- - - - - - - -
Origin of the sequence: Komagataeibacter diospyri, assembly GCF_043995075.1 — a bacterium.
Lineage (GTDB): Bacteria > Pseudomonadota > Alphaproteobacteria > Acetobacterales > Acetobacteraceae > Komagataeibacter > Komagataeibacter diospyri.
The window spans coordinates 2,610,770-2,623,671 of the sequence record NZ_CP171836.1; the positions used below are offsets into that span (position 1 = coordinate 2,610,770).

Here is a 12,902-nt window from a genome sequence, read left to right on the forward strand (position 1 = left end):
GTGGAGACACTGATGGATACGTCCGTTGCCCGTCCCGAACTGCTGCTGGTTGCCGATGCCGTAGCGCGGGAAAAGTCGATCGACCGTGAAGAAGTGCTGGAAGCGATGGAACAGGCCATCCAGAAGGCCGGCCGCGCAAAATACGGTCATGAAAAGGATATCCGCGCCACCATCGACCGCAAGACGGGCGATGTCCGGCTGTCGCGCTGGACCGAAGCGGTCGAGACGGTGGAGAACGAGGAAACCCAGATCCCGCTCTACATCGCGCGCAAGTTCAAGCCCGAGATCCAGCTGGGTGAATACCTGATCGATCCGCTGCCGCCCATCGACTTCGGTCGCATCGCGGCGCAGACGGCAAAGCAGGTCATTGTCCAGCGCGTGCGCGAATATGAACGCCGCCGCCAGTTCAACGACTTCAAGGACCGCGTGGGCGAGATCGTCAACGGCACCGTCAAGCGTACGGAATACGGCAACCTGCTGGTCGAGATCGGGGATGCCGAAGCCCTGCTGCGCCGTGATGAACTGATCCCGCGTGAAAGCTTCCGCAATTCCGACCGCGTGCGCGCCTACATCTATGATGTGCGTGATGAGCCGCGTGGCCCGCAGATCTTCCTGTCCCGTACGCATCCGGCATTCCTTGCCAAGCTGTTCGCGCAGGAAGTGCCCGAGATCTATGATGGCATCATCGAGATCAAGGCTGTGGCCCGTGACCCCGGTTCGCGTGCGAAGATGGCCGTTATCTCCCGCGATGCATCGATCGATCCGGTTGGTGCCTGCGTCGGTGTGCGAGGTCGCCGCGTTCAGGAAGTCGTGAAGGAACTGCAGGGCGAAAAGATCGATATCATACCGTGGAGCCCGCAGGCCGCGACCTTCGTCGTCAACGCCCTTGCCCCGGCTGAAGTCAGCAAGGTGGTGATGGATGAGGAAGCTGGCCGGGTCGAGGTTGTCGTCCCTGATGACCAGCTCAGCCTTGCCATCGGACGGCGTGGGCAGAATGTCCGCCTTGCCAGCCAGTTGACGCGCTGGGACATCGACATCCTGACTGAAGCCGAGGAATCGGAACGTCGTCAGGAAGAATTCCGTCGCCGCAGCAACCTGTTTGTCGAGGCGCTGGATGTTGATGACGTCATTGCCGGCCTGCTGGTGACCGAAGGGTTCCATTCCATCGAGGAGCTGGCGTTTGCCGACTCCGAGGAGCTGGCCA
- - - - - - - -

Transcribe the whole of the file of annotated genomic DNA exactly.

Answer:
Origin of the sequence: Komagataeibacter diospyri, assembly GCF_043995075.1 — a bacterium.
Lineage (GTDB): Bacteria > Pseudomonadota > Alphaproteobacteria > Acetobacterales > Acetobacteraceae > Komagataeibacter > Komagataeibacter diospyri.
The window spans coordinates 2,610,770-2,623,671 of the sequence record NZ_CP171836.1; the positions used below are offsets into that span (position 1 = coordinate 2,610,770).

Here is a 12,902-nt window from a genome sequence, read left to right on the forward strand (position 1 = left end):
GTGGAGACACTGATGGATACGTCCGTTGCCCGTCCCGAACTGCTGCTGGTTGCCGATGCCGTAGCGCGGGAAAAGTCGATCGACCGTGAAGAAGTGCTGGAAGCGATGGAACAGGCCATCCAGAAGGCCGGCCGCGCAAAATACGGTCATGAAAAGGATATCCGCGCCACCATCGACCGCAAGACGGGCGATGTCCGGCTGTCGCGCTGGACCGAAGCGGTCGAGACGGTGGAGAACGAGGAAACCCAGATCCCGCTCTACATCGCGCGCAAGTTCAAGCCCGAGATCCAGCTGGGTGAATACCTGATCGATCCGCTGCCGCCCATCGACTTCGGTCGCATCGCGGCGCAGACGGCAAAGCAGGTCATTGTCCAGCGCGTGCGCGAATATGAACGCCGCCGCCAGTTCAACGACTTCAAGGACCGCGTGGGCGAGATCGTCAACGGCACCGTCAAGCGTACGGAATACGGCAACCTGCTGGTCGAGATCGGGGATGCCGAAGCCCTGCTGCGCCGTGATGAACTGATCCCGCGTGAAAGCTTCCGCAATTCCGACCGCGTGCGCGCCTACATCTATGATGTGCGTGATGAGCCGCGTGGCCCGCAGATCTTCCTGTCCCGTACGCATCCGGCATTCCTTGCCAAGCTGTTCGCGCAGGAAGTGCCCGAGATCTATGATGGCATCATCGAGATCAAGGCTGTGGCCCGTGACCCCGGTTCGCGTGCGAAGATGGCCGTTATCTCCCGCGATGCATCGATCGATCCGGTTGGTGCCTGCGTCGGTGTGCGAGGTCGCCGCGTTCAGGAAGTCGTGAAGGAACTGCAGGGCGAAAAGATCGATATCATACCGTGGAGCCCGCAGGCCGCGACCTTCGTCGTCAACGCCCTTGCCCCGGCTGAAGTCAGCAAGGTGGTGATGGATGAGGAAGCTGGCCGGGTCGAGGTTGTCGTCCCTGATGACCAGCTCAGCCTTGCCATCGGACGGCGTGGGCAGAATGTCCGCCTTGCCAGCCAGTTGACGCGCTGGGACATCGACATCCTGACTGAAGCCGAGGAATCGGAACGTCGTCAGGAAGAATTCCGTCGCCGCAGCAACCTGTTTGTCGAGGCGCTGGATGTTGATGACGTCATTGCCGGCCTGCTGGTGACCGAAGGGTTCCATTCCATCGAGGAGCTGGCGTTTGCCGACTCCGAGGAGCTGGCCA